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Outer Planets

Jupiter. Saturn. Uranus. Neptune. Each of these giant planets is the center of its own miniature solar system. Each is spectacularly beautiful and scientifically fascinating, which are reasons enough to explore them. But by studying the giant planets and their rings and moons, we can also learn about the forces that operated during the formation of our own solar system, as well as the origins of the hundreds of new extrasolar planetary systems that we discover every year.

And their moons are worlds in their own right. There are at least 16 outer planetary moons that would be called dwarf planets if they orbited the Sun rather than a planet. Two (Jupiter's Ganymede and Saturn's Titan) are larger than the planet Mercury, and one (Triton) is probably a captured Kuiper belt object.

But it is challenging and expensive to explore the outer planets, and missions to the outer planets take a very long time to develop, fly, and operate. Cassini will be orbiting Saturn until 2017, and Juno will operate at Jupiter from 2016 to 2017. After that, it's not clear if anyone will be sending a followup mission to Saturn or Jupiter or its moons, or an orbiter to survey the Uranus or Neptune systems. And there is a critical shortage of the isotope of plutonium that is needed to generate power for outer planetary missions.

Ceres: Just a little bit closer (and officially better than Hubble)

Posted by Emily Lakdawalla on 2015/01/27 06:26 CST | 3 comments

Last week's Dawn images of Ceres were just slightly less detailed than Hubble's best. This week's are just slightly better.

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Fountains of Water Vapor and Ice

Posted by Deepak Dhingra on 2015/01/22 11:22 CST | 2 comments

Deepak Dhingra shares some of the latest research on Enceladus' geysers presented at the American Geophysical Union (AGU) Fall Meeting in San Francisco last month.

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Ten years after the Huygens landing: The story of its images

Posted by Emily Lakdawalla on 2015/01/15 03:02 CST | 5 comments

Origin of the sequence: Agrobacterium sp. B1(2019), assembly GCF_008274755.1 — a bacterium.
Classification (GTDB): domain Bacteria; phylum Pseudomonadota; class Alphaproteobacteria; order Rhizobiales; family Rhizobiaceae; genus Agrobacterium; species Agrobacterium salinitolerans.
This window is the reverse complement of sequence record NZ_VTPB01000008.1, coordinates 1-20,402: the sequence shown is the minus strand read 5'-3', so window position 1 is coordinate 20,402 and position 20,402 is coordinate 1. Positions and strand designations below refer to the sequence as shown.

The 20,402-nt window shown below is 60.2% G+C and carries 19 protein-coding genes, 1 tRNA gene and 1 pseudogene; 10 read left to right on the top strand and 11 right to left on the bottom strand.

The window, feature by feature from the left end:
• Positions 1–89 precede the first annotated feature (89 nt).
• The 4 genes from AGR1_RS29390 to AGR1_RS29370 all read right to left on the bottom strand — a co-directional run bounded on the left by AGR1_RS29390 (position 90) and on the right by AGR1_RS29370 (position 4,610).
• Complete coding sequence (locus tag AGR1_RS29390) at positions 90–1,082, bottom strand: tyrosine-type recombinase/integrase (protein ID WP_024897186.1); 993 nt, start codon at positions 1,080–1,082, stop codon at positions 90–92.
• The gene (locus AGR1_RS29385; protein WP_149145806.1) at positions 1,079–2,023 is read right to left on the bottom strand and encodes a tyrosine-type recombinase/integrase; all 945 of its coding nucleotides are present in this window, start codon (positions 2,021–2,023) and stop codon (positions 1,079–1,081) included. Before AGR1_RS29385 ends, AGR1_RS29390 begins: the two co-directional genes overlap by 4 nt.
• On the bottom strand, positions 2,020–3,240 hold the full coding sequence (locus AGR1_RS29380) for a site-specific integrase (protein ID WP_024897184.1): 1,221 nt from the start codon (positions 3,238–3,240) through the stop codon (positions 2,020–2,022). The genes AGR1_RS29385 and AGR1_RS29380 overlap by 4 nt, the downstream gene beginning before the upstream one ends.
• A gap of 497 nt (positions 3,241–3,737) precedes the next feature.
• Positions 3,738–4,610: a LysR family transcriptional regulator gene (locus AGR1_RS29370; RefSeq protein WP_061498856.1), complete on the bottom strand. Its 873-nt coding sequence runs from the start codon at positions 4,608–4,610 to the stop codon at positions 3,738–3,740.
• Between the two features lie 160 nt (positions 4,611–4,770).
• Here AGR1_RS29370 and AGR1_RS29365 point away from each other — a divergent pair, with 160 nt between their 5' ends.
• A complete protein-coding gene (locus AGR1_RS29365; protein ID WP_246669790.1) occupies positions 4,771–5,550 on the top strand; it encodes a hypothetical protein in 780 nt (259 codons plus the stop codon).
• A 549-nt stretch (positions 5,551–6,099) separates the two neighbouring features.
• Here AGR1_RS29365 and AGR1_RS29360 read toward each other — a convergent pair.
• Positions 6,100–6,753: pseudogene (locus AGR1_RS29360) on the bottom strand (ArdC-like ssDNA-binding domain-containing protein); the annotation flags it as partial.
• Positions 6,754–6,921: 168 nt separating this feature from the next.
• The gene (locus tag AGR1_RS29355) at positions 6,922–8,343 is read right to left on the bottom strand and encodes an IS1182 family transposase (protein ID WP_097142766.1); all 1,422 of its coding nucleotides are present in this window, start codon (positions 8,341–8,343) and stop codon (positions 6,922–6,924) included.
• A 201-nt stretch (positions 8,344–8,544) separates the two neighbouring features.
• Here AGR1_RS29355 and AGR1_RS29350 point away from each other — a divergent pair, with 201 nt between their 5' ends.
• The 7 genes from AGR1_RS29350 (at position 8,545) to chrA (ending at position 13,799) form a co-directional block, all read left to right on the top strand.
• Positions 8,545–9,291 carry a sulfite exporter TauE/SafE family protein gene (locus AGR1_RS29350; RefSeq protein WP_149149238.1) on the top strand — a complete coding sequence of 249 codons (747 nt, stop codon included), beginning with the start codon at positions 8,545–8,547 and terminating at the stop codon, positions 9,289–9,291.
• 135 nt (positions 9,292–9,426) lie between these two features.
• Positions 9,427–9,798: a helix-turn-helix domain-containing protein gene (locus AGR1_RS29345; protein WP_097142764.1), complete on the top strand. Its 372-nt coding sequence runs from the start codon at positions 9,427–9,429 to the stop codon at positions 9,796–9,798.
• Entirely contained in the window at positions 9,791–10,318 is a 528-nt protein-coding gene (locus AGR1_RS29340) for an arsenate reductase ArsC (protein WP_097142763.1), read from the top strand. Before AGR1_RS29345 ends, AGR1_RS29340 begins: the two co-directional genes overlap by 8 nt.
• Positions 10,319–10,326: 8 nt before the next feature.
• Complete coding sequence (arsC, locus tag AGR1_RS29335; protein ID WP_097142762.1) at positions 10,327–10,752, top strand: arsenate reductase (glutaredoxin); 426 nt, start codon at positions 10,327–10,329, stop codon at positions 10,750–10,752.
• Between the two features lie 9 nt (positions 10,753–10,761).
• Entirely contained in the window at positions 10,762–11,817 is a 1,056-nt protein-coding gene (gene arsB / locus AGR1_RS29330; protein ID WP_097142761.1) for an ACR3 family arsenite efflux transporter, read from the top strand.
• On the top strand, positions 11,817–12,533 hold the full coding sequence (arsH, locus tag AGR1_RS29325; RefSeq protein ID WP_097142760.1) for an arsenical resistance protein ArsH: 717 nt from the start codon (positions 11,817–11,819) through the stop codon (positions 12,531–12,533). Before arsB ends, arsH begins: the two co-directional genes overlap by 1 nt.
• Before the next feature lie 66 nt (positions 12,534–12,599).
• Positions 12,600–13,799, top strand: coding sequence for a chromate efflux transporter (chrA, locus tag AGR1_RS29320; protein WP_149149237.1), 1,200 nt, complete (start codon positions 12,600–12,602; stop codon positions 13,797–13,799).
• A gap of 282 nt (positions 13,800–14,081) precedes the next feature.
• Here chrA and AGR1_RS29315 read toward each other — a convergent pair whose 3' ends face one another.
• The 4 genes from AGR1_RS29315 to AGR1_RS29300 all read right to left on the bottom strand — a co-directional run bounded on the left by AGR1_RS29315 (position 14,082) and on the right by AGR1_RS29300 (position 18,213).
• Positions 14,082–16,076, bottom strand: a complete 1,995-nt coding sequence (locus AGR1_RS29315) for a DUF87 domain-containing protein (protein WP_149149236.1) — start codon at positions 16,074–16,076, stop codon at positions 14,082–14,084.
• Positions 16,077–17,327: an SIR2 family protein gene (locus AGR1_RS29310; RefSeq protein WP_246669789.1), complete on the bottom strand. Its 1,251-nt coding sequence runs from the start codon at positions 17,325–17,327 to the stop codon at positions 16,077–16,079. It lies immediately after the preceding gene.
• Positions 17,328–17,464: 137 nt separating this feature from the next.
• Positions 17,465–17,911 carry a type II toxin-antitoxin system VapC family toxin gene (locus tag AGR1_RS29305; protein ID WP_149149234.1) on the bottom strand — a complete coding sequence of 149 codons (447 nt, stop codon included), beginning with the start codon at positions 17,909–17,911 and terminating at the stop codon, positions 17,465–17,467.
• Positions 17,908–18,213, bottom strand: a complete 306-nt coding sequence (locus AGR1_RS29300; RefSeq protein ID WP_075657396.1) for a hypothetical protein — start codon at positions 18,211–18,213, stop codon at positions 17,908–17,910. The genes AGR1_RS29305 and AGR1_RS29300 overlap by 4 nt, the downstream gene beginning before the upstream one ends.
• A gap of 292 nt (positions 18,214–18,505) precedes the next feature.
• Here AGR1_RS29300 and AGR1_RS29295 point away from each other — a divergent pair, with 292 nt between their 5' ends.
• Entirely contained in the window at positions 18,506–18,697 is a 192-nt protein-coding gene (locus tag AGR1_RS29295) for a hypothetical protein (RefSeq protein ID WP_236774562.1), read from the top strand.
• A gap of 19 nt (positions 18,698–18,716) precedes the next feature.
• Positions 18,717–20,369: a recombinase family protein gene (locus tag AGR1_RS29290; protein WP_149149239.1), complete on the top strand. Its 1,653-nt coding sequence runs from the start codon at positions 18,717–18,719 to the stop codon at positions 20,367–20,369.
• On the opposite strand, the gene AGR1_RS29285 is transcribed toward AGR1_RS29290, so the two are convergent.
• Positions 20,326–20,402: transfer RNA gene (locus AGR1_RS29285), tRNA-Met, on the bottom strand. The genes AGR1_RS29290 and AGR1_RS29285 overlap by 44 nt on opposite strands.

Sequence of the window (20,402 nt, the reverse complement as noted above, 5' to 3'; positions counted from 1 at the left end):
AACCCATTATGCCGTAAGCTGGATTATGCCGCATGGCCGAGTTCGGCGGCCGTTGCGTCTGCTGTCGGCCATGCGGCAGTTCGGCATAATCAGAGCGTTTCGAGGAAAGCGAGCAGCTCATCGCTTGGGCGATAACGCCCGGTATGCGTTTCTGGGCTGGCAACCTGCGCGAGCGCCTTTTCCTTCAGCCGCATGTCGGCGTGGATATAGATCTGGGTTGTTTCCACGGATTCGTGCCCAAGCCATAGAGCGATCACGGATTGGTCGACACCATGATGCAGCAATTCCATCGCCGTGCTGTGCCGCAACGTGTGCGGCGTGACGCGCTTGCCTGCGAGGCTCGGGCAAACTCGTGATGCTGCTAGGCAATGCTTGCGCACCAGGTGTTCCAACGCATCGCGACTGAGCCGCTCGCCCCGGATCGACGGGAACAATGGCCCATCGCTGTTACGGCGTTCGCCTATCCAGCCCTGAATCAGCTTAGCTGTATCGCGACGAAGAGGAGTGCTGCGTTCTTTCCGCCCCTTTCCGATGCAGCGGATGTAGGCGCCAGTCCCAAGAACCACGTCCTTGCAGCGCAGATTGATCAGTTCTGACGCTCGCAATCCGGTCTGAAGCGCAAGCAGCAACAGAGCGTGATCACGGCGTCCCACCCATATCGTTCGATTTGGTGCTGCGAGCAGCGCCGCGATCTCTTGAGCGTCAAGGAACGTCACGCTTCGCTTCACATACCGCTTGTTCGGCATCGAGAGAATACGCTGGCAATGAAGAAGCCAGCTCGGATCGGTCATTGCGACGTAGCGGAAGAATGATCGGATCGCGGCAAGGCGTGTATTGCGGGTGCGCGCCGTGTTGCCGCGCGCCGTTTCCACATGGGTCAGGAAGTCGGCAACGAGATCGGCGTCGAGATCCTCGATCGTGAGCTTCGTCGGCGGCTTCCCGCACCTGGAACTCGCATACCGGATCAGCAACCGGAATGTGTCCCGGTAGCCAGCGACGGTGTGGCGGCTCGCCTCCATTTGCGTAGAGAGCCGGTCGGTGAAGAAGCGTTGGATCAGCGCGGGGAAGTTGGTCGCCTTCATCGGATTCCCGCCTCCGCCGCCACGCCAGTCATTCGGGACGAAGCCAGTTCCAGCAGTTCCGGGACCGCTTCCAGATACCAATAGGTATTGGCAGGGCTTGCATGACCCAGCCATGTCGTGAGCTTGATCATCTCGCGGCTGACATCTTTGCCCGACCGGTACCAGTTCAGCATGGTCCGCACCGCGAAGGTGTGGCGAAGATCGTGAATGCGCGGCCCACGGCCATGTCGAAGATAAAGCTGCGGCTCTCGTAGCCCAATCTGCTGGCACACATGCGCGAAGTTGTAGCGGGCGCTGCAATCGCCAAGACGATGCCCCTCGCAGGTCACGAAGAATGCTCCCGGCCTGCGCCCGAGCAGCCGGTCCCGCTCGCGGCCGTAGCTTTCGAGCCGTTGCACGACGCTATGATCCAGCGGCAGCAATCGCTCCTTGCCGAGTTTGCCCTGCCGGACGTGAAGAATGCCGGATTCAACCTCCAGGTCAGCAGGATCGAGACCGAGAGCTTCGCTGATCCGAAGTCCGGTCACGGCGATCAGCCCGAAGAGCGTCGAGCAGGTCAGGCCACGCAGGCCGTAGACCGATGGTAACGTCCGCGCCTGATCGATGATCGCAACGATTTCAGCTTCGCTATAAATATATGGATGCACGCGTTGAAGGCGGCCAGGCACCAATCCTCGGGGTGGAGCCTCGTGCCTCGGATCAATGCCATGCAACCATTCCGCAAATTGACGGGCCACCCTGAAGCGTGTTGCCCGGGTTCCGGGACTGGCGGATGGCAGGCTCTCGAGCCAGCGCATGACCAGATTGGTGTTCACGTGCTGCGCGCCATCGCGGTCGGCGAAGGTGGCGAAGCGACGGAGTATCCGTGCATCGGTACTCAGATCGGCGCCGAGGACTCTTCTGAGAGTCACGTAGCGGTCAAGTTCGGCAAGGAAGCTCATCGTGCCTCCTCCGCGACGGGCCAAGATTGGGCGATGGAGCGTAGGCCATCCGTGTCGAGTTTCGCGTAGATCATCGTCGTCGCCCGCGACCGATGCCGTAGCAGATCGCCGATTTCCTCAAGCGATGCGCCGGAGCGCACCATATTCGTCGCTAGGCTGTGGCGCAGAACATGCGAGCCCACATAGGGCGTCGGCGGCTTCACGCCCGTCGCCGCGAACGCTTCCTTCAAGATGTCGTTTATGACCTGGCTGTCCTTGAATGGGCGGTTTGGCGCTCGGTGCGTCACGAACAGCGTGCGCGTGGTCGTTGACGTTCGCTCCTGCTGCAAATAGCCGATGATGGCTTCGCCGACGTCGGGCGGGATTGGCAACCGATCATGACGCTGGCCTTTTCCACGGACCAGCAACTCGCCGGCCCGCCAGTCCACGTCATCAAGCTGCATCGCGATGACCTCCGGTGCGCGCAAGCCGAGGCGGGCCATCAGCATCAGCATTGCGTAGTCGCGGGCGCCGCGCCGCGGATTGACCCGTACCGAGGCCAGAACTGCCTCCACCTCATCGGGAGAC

The landing of Huygens on Titan was a significant moment for planetary science and a great accomplishment for Europe. But the Huygens landing also stimulated the development of the international community of amateur image processors that does such great work with space images today. I was in the midst of it all at the European Space Operations Centre in Darmstadt.

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JUICE at Europa

Posted by Van Kane on 2015/01/13 02:03 CST | 7 comments

Europe's JUICE spacecraft will provide us with a detailed regional study of this icy moon of Jupiter.

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Riding With Cassini Through 2014

Posted by Bill Dunford on 2014/12/31 06:13 CST | 1 comment

Video: see some of the sights Cassini saw this year.

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Revisiting Uranus with Voyager 2

Posted by Björn Jónsson on 2014/12/10 10:44 CST | 2 comments

Amateur image processor Björn Jónsson brings us some new views of Uranus from reprocessed Voyager 2 data.

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Join me in Washington, D.C. for a post-Thanksgiving Celebration of Planetary Exploration

Posted by Casey Dreier on 2014/11/26 11:54 CST

See Bill Nye, Europa scientist Kevin Hand, and Mars scientist Michael Meyer speak at a special event on Capitol Hill on December 2nd.

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A (Difficult) Day in the Solar System

Posted by Bill Dunford on 2014/10/30 10:05 CDT | 13 comments

After a bad day on the launch pad, some perspective.

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45th Binghamton Geomorphology Symposium Report

Posted by Ted Stryk on 2014/09/23 12:15 CDT | 1 comment

The 45th Binghamton Geomorphology Symposium, usually focused on terrestrial studies, shifted this year to planetary science. Ted Stryk gives us an overview.

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Europa: How Less Can Be More

Posted by Van Kane on 2014/08/26 06:55 CDT | 6 comments

Van Kane explains three factors that make exploring Europa hard—factors that can make a mission concept that seems like less actually be more.

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